Ask the Archivist: “LAUGH IT OFF”
Greetings and salutations, DailyINK Readers!
Welcome to today’s “Ask the Archivist” post. This week is full of laughs, which are similar to Laffs that I shared last week.
This is about LAUGH IT OFF, another weekday King Features Syndicate offering of one panel gags. However, this series was done by only one man, Syd Hoff (1912-2004), who was one of the foremost gag cartoonists of his time and well known for his contributions in The New Yorker.
Hoff’s career took him practically everywhere a cartoonist could go, from children’s books and advertising accounts to TV panel shows and novel writing. At one time, he worked for the communist newspapers The Daily Worker and New Masses to mainstream outlets like Esquire and Playboy, and of course, King Features Syndicate. He created a strip for King Features, TUFFY, in the 1940’s. However, LAUGH IT OFF was a real success, lasting nineteen years, from 1958-1977.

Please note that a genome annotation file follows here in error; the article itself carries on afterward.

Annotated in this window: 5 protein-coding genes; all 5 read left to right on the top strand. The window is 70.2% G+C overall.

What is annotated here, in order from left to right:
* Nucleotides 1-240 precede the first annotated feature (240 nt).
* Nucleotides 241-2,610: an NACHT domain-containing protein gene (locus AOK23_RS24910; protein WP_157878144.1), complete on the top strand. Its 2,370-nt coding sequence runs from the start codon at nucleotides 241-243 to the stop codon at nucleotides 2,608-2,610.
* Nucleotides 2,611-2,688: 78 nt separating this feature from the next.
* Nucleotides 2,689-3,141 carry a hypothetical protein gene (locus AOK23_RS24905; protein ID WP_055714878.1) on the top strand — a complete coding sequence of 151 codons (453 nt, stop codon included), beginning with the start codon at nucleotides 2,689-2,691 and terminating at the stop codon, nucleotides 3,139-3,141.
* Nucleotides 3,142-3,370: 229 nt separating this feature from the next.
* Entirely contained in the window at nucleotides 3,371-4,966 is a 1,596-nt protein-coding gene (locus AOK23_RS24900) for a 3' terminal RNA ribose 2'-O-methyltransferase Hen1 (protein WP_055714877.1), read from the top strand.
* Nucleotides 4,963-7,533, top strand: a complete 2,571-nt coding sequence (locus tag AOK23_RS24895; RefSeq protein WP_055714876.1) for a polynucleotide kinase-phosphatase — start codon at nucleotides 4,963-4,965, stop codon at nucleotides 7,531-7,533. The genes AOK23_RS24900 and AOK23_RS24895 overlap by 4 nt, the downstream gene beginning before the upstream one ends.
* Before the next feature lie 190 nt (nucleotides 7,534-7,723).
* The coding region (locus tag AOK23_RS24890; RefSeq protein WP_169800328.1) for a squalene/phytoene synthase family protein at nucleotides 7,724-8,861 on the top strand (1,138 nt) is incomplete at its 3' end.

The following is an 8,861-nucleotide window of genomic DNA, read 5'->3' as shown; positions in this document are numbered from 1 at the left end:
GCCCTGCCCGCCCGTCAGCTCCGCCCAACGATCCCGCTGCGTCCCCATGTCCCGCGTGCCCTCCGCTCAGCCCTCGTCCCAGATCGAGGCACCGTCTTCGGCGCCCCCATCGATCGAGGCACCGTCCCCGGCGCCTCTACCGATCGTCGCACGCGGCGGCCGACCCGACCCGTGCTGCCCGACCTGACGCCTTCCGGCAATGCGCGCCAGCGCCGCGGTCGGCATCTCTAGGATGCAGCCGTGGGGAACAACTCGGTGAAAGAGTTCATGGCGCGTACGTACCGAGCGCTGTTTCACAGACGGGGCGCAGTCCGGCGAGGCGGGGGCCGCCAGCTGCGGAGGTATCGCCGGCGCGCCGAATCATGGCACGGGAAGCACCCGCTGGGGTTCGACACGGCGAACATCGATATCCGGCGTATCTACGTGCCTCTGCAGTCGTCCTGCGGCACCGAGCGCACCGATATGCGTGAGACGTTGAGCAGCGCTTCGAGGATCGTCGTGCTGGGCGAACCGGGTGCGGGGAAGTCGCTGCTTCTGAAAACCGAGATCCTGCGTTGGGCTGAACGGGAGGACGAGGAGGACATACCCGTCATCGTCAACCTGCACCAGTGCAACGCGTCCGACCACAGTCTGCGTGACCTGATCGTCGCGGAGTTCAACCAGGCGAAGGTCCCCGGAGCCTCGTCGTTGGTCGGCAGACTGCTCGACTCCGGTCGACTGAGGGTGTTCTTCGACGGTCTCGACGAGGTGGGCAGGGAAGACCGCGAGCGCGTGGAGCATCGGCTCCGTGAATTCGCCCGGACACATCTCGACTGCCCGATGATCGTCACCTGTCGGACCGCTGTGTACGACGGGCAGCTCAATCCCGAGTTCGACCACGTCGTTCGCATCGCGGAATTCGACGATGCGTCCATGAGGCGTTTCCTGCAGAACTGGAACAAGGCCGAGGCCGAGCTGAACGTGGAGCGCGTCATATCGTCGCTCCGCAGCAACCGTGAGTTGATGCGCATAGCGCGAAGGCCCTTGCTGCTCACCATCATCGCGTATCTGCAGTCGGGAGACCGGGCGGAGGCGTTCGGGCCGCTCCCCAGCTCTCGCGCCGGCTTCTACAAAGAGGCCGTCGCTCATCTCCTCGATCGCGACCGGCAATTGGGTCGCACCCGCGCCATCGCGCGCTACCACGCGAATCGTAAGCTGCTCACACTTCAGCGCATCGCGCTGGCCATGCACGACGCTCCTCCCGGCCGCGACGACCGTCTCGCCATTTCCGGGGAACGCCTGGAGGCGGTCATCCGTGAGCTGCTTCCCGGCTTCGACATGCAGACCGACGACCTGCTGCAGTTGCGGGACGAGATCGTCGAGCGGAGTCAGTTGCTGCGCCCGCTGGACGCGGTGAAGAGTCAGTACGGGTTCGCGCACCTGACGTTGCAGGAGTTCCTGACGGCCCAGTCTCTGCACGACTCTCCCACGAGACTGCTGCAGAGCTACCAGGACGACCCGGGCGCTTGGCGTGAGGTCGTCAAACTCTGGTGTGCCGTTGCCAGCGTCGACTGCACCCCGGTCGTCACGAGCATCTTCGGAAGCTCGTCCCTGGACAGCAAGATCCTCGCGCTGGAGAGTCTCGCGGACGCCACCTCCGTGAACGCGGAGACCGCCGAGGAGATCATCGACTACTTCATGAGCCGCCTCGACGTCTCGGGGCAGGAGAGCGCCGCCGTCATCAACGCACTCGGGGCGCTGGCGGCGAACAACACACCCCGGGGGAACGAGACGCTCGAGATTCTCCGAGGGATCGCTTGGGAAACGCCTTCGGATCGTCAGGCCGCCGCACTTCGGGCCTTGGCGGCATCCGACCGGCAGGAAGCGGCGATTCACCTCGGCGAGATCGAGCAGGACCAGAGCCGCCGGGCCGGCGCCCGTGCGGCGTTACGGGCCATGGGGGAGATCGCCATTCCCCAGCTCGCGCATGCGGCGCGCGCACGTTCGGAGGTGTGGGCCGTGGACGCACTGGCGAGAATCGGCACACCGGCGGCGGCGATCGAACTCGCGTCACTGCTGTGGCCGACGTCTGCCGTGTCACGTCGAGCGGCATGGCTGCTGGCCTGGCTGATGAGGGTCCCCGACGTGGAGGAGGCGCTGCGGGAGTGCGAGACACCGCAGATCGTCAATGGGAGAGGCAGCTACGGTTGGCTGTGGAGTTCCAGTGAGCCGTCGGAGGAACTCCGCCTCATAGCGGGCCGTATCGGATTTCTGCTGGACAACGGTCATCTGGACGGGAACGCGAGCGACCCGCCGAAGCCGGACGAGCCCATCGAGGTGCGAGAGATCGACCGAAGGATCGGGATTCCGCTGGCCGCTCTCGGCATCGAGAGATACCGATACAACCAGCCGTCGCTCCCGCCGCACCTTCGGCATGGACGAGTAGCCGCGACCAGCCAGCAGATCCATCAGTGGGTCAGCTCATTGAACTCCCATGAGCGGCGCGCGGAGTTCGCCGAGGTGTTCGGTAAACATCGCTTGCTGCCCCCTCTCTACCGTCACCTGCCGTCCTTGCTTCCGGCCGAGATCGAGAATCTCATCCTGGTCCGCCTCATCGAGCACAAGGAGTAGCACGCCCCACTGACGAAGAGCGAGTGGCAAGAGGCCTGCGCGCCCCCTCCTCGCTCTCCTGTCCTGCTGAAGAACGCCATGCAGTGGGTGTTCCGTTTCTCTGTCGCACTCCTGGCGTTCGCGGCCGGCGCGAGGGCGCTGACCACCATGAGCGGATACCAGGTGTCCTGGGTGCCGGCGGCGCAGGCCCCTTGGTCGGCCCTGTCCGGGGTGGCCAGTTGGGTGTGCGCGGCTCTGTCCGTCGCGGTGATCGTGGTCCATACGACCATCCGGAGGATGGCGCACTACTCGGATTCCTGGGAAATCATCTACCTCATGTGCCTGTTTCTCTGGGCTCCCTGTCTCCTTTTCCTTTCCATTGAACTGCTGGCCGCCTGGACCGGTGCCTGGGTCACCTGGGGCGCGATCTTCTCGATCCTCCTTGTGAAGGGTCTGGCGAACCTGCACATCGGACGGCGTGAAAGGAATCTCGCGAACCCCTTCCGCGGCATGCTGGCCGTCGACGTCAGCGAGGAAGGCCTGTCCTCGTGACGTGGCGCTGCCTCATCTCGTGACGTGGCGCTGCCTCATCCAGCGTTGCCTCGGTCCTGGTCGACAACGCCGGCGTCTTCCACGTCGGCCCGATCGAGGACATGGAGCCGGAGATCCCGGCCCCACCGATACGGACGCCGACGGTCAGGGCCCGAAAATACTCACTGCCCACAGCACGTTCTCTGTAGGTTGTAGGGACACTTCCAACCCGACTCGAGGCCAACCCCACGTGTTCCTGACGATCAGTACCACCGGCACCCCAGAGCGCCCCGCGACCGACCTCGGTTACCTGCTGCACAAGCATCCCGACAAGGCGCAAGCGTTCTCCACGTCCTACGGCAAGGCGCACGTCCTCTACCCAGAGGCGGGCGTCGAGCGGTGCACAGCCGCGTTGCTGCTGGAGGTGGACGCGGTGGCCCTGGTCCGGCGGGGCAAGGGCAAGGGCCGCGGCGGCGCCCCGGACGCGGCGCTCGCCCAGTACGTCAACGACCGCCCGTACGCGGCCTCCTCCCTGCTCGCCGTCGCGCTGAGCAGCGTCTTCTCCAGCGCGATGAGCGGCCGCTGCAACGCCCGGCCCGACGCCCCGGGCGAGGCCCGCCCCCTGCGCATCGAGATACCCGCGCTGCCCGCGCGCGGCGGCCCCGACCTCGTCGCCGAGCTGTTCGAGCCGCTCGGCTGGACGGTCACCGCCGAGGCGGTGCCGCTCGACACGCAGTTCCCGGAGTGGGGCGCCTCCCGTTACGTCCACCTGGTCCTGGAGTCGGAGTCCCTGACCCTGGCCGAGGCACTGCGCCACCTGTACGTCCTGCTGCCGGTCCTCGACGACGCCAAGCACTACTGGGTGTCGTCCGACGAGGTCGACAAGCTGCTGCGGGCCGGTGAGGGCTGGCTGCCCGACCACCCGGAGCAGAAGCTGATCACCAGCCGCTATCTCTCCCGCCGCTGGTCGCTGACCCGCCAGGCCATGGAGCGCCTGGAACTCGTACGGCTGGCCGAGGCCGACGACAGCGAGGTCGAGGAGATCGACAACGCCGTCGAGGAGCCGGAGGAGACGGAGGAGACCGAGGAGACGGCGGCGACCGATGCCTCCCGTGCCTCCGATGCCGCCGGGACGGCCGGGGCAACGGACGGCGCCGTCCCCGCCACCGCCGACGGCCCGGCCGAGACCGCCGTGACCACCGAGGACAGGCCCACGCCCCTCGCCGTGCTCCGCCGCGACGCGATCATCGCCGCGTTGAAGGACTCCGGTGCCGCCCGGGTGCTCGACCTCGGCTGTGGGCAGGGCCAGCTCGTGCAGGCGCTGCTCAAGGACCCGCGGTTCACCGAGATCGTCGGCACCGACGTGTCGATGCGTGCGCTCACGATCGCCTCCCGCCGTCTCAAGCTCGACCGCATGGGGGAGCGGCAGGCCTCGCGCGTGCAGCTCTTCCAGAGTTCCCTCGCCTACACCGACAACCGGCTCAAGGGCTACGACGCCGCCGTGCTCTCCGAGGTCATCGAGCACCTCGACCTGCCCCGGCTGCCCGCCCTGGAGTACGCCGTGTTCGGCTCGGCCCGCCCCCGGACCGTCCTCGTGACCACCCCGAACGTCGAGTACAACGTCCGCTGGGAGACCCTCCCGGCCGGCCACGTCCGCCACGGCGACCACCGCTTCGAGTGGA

The gags were funny and unsentimental, often centering on crime or tensions of married life. He didn’t have official characters, but settled for archetypical types and situations which are often the mainstays of gag panels. One thing that separated LAUGH IT OFF from other syndicate panels was its’ size. It was tiny, thumbnail-sized and could easily fit into a one-column space. Some newspapers even ran it on the cover, next to the weather or table of contents.
See you next week!